Setting the butterflies in the throttle body - Solex 40PII Carburetors
When you receive your throttle bodies, included is a selection of shims for setting the shafts and butterflies properly. These shims are 0.1, 0.2, 0.3, and 0.5mm, two of each. special note, we have now started adding some of these shims to the shaft and synchronizing the butterflies. You will still have to follow the procedure for adding your end hardware and checking the airflow after final assembly.
We are including the installation of shaft hardware when supplied with throttle body restoration. If it has not been supplied and you are setting up your own carburetors, please follow these instructions. A copy will be included with your throttle bodies.
This procedure requires the use of the end of shaft hardware in your possession. We have found each set of hardware is a little different from the next, so this can only be done with your carburetor’s unique parts. First, mount hardware, with one of the shims, on the end of the shaft pointing towards the front of the car. Check for binding.
Open the butterflies slightly to check the clearance, then close tightly. Now loosen the butterfly screws, keeping the butterflies closed in the bore (they will slide out of place if not careful). Install a shim on the opposite end under your throttle arm and nut. We like to shoot for setting the shaft end play at 0.1mm on each end. Check this again with the butterflies open in the bore, moving the shaft back and forth. You are looking for 0.15 - 0.2mm total clearance. Proper end play will prevent the butterflies from gouging the body again. It might be necessary to repeat procedure between ends until you get the right combination of shims. There should be no binding once all is tightened. If there is any, loosen the hardware and install a smaller shim, as needed. Yes, it takes a long time to get it done right, even by the “experts”!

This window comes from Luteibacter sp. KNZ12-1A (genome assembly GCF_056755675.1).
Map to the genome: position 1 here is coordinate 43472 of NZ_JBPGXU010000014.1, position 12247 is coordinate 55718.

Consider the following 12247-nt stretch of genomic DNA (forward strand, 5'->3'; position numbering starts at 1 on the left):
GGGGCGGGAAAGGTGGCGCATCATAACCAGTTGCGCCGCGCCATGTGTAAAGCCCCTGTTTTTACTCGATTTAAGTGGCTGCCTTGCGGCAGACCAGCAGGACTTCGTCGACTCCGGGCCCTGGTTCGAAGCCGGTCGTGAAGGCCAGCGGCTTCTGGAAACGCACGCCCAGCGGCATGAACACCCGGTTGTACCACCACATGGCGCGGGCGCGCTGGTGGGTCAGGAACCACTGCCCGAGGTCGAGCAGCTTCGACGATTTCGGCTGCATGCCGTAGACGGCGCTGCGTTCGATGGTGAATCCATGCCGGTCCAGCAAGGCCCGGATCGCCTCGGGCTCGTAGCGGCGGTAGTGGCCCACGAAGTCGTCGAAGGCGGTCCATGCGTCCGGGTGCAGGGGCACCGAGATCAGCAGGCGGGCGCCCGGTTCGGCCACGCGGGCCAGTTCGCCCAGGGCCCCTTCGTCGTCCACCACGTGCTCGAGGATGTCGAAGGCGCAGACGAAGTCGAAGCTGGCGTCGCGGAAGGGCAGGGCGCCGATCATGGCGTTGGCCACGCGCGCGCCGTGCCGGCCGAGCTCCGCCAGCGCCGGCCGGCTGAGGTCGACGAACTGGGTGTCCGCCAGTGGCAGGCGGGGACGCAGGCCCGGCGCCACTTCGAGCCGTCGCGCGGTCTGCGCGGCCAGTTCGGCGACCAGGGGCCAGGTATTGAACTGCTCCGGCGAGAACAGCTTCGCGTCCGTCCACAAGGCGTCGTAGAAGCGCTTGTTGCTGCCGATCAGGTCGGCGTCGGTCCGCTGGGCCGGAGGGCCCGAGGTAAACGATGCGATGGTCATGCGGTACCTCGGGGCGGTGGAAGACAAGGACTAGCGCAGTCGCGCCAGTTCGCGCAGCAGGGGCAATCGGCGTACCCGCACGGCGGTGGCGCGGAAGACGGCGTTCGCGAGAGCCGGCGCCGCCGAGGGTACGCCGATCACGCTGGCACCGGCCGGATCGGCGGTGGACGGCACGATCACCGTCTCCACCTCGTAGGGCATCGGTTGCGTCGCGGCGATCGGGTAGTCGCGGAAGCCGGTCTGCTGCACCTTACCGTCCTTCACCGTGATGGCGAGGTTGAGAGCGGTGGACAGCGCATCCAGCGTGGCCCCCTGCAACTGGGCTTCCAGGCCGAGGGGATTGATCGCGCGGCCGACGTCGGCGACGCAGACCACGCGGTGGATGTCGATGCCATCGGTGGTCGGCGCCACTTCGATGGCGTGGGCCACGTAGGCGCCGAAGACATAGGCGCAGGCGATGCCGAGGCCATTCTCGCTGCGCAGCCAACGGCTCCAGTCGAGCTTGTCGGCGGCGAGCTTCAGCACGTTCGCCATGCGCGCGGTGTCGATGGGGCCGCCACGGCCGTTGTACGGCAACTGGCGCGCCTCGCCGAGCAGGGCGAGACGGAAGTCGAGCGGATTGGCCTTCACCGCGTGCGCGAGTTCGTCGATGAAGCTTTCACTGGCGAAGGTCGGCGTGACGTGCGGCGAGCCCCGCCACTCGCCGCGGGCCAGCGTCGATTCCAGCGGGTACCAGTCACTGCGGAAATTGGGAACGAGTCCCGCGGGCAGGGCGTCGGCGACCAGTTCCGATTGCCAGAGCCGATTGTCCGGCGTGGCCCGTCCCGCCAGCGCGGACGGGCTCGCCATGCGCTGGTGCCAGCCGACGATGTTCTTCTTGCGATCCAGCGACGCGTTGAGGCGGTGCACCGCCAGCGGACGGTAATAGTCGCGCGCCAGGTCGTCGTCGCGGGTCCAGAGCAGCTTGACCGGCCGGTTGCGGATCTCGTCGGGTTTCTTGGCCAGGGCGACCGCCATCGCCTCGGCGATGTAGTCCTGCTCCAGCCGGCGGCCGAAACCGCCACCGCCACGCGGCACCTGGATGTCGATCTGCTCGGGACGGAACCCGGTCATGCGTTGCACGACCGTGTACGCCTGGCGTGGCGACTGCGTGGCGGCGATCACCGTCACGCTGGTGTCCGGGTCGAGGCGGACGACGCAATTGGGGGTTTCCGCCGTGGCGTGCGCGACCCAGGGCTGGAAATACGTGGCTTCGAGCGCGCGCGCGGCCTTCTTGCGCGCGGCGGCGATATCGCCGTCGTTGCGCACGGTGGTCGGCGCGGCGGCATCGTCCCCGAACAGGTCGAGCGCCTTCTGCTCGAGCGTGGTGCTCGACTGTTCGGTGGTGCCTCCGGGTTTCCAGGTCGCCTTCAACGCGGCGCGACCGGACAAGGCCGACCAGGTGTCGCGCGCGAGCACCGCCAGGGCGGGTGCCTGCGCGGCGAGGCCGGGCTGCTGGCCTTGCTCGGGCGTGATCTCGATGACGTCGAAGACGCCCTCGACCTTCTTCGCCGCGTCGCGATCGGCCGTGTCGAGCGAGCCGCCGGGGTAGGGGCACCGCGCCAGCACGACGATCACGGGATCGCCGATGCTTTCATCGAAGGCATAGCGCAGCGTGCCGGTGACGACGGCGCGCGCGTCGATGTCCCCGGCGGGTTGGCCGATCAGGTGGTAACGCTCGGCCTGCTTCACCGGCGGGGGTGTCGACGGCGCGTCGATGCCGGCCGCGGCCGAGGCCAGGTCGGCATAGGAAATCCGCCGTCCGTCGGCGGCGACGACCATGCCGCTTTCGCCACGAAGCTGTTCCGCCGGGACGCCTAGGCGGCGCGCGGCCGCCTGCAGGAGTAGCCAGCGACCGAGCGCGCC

Then, check to make sure your butterflies are sitting properly in the bore. Tighten the screws holding the butterflies in place. Hold the carburetor up to the light, looking down the bore. There should be minimal light leakage around the edge of the butterfly, as they are cut slightly smaller (about 0.03-0.04mm) than the bore. If you see too large a gap, you will have to loosen the butterfly screws again, turn the butterfly in the bore slightly left or right, closing that gap. Tighten screws and check with the light down the bore again. If you get this right, you won’t need a flow bench to check air volume of each throat. Be patient, its important for the smooth operation of your carburetor. Try to do your best, it can be frustrating to get everything aligned properly!
As a final check, to simulate engine temperature, put the carbs in an oven at 200 F, then check the shaft movement and butterfly fit. If there is binding, go back and check what is causing the problem.
If all is well, and you are satisfied with the way the butterflies are sitting in the bore, one at a time, remove the butterfly screws, and secure them with blue or red locktite. Make sure you use enough, if they fall out, it will go right into the combustion chamber. As an extra precaution in our restorations, the ends of the screws are peened over. This is done with a piece of metal under the shaft screws, then taking a long screwdriver and pounding the screw end. You will see the end of the brass screw open up just enough to make it difficult for them to fall (or be taken) out.